(6) I feel there is room for improvement in the way they present one’s relation to “the real world”.
When I went to chapel on Friday, the speaker said some things that sounded great to me when I was a student there but now sound unrealistic to me, having a couple years experience in the real world. The message was what I call a “liberal arts pep talk” in which, although I can’t quite remember the specifics, he basically gave a message of how everyone must find their personal calling, and must find something that truly fits them, and seemed to imply that a career choice should essentially be one’s gameplan for personal growth. This is reflective of a wider trend I observed while a student there, in that there is a bit of an anti-“the system” mentality, where altruism is stressed and it is drilled into students that they should not strictly think about making money. While this is certainly important, I did not feel it reflects 2013 economic realities. I love the job I work at, for instance, but it was never the kind of thing I ever expected to do, and it is not “altruistic” at the surface level, though I’m sure you could figure out ways that it does help people. It seems like a combination of “choose-your-own-career-path” and “save-the-world” mentalities. While not entirely bad things, I don’t consider that paradigm completely beneficial in today’s world.
(7) I remember Houghton fondly because of its importance in broadening my view of the world and in my journey of faith.
Houghton fosters an environment where questioning is encouraged, as is exposure to new ideas. Although overwhelmingly Protestant and majority white, it really does allow exposure to new ideas. I went there as a freshman in fall 2006 as a typical middle class American far-right evangelical. But it’s because of my time there that I no longer view Catholics as hellbound rosary rattlers. Because of my time there I don’t recoil in fear when I pass a black person on the street. Because of my time there I don’t get nauseous when I meet a gay person. Because of my time there I don’t blindly dismiss everything my liberal friends say. My time there helped me discover a longstanding and vibrant evangelical tradition of justice for the downtrodden and care for God’s creation. The emphasis on world cultures helped foster my interest And the semi-liturgical worship of the Wesleyan Church planted the seeds of interest that led me in my journey of faith to Anglicanism.
(8) I think the most notable thing that stood out was this simple truth: Life is fleeting.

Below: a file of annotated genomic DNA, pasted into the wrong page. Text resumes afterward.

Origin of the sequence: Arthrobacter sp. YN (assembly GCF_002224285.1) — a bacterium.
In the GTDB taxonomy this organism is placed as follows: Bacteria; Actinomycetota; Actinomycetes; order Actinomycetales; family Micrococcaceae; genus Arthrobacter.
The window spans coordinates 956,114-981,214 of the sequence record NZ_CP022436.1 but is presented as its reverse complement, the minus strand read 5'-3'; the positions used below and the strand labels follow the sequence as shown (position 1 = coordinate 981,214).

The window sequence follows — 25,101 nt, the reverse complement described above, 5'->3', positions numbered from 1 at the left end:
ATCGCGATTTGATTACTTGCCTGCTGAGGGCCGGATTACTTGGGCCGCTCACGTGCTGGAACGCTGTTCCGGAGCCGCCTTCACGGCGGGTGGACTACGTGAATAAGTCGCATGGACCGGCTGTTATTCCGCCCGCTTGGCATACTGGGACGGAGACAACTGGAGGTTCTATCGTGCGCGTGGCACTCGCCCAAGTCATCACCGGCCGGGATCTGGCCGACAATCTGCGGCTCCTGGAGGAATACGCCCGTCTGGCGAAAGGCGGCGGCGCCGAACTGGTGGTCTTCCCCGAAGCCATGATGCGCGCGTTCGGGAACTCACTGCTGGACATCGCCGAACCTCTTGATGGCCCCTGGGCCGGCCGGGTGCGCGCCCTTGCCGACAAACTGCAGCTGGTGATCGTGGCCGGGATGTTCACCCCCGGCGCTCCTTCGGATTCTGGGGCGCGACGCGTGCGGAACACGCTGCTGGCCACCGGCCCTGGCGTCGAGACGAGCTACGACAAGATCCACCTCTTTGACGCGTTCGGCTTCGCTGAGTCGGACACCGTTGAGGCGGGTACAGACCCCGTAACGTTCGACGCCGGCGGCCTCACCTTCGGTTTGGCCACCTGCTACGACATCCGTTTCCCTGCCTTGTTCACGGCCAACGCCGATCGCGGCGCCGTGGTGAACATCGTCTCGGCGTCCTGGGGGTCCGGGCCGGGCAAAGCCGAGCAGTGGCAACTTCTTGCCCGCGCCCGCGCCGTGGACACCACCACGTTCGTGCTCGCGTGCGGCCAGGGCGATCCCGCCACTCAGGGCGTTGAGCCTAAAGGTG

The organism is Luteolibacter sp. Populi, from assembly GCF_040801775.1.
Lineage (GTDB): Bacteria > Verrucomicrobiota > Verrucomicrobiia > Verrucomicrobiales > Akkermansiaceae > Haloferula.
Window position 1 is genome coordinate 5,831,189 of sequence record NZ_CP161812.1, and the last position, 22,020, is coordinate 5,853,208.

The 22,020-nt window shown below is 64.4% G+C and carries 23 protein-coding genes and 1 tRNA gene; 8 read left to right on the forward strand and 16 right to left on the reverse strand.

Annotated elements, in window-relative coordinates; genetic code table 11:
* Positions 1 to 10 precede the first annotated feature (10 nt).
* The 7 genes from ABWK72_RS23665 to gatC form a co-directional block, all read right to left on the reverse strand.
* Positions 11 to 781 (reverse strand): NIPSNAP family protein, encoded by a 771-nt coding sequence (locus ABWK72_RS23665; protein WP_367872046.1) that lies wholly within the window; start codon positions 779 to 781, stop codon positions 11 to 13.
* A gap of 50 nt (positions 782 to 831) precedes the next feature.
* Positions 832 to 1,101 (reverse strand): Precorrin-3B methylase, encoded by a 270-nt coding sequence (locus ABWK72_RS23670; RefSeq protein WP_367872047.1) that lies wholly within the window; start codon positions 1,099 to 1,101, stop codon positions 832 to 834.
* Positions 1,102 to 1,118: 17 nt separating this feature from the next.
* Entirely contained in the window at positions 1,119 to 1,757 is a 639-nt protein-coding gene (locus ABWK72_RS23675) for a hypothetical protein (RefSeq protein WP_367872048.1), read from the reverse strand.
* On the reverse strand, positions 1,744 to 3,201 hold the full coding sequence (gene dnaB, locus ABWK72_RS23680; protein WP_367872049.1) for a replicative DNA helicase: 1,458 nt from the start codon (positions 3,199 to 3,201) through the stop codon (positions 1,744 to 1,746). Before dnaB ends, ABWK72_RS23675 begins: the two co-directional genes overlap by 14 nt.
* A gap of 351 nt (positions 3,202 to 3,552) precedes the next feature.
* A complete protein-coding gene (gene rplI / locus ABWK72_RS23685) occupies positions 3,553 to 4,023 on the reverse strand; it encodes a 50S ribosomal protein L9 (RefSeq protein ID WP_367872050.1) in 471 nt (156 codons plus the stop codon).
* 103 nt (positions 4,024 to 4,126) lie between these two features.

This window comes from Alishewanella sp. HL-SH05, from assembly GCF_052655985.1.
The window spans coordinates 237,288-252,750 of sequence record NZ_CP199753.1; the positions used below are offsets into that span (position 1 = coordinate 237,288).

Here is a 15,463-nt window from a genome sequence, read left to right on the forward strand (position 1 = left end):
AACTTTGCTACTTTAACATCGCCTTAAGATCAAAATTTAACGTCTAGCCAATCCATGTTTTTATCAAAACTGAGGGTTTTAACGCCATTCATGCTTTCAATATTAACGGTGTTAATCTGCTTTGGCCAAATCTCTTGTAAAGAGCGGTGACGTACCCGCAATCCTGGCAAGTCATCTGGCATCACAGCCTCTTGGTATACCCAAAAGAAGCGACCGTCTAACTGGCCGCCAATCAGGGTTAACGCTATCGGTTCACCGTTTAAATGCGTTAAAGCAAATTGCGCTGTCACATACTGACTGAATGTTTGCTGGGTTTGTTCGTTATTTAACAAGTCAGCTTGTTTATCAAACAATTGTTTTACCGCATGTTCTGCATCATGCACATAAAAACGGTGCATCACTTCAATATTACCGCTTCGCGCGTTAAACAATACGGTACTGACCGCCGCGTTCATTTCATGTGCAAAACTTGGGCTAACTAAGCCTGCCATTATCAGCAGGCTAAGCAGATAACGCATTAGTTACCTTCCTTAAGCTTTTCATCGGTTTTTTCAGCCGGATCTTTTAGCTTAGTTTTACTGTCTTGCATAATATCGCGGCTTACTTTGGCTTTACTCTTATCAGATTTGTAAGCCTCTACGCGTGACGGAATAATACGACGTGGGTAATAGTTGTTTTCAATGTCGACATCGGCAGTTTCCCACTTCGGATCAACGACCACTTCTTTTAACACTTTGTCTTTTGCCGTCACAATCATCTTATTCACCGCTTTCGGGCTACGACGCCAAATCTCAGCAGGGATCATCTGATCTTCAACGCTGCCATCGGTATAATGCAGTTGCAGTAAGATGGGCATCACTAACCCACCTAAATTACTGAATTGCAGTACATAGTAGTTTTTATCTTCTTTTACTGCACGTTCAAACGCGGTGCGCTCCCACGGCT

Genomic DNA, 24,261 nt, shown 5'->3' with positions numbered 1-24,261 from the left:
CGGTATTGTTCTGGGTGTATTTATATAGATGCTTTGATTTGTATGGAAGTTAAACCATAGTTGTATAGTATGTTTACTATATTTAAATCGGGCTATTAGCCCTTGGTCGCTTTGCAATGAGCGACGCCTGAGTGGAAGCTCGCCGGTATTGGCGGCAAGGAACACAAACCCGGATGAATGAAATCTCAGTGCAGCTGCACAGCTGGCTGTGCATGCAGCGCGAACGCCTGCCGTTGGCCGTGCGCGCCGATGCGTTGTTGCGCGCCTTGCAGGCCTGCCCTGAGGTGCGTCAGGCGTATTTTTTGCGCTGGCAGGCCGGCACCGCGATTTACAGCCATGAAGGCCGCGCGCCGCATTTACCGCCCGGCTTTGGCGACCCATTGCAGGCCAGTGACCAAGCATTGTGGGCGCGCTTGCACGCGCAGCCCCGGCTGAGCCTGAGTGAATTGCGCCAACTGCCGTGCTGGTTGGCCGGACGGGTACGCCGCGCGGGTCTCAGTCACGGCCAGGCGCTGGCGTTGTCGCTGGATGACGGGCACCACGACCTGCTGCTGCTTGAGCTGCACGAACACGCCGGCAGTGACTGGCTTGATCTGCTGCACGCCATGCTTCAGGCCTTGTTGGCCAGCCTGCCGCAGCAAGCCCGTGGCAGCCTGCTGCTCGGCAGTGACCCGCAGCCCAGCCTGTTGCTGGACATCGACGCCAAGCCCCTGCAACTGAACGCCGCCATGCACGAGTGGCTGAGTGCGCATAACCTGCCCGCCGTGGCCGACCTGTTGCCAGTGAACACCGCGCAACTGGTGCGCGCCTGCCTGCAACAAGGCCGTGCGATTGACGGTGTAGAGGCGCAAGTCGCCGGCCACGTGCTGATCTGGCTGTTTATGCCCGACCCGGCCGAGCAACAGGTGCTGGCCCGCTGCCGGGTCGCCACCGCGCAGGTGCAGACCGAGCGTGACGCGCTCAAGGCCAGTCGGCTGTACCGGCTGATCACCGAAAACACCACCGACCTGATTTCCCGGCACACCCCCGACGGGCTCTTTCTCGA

Just a few short years ago I was in the middle of Houghton’s campus life: Laughing and eating in the cafeteria, joking with the guys in the dorm, pulling all-nighters writing papers, walking around the quad, intensely taking notes in classes in the Chamberlain Center, and playing flag football on the practice field. Yet I walked through there again this weekend, seeing completely new faces doing all the same things, and I was completely irrelevant to the action, unknown to probably three quarters of the campus, faculty and staff included. It very much brings to mind Ecclesiastes 1: 4-11:
4 A generation goes, and a generation comes, but the earth remains forever.
5 The sun rises, and the sun goes down, and hastens to the place where it rises.
6 The wind blows to the south and goes around to the north; around and around goes the wind, and on its circuits the wind returns.
7 All streams run to the sea, but the sea is not full; to the place where the streams flow, there they flow again.
8 All things are full of weariness; a man cannot utter it; the eye is not satisfied with seeing, nor the ear filled with hearing.
9 What has been is what will be, and what has been done is what will be done, and there is nothing new under the sun.
10 Is there a thing of which it is said, “See, this is new”? It has been already in the ages before us.
11 There is no remembrance of former things, nor will there be any remembrance of later things yet to be among those who come after.
This is a sobering truth. Most things I did while there now have little to no significance to pretty much anyone. It was, in a sense, vanity. However, the author of Ecclesiastes concludes, in 12: 13-14:
13 The end of the matter; all has been heard. Fear God and keep his commandments, for this is the whole duty of man.
14 For God will bring every deed into judgment, with every secret thing, whether good or evil.
Everything I do, including while I was at Houghton, must be weighed against the values of the Kingdom of God. And I hope that I will, to the best of my ability, continue to live in a way that reflects this. I believe much of what Houghton instilled in me has enriched that, though far from perfectly. While Ecclesiastes is often interpreted as nihilistic, I believe only insofar as it extends to the context of life on earth; it makes it clear that God has provided us with a sense of eternity (3:11).
It is thus my goal to, by the grace of God, proclaim the news of the Lord Jesus Christ in word and deed, constantly contemplating the values learned both from Houghton and all other stations of life.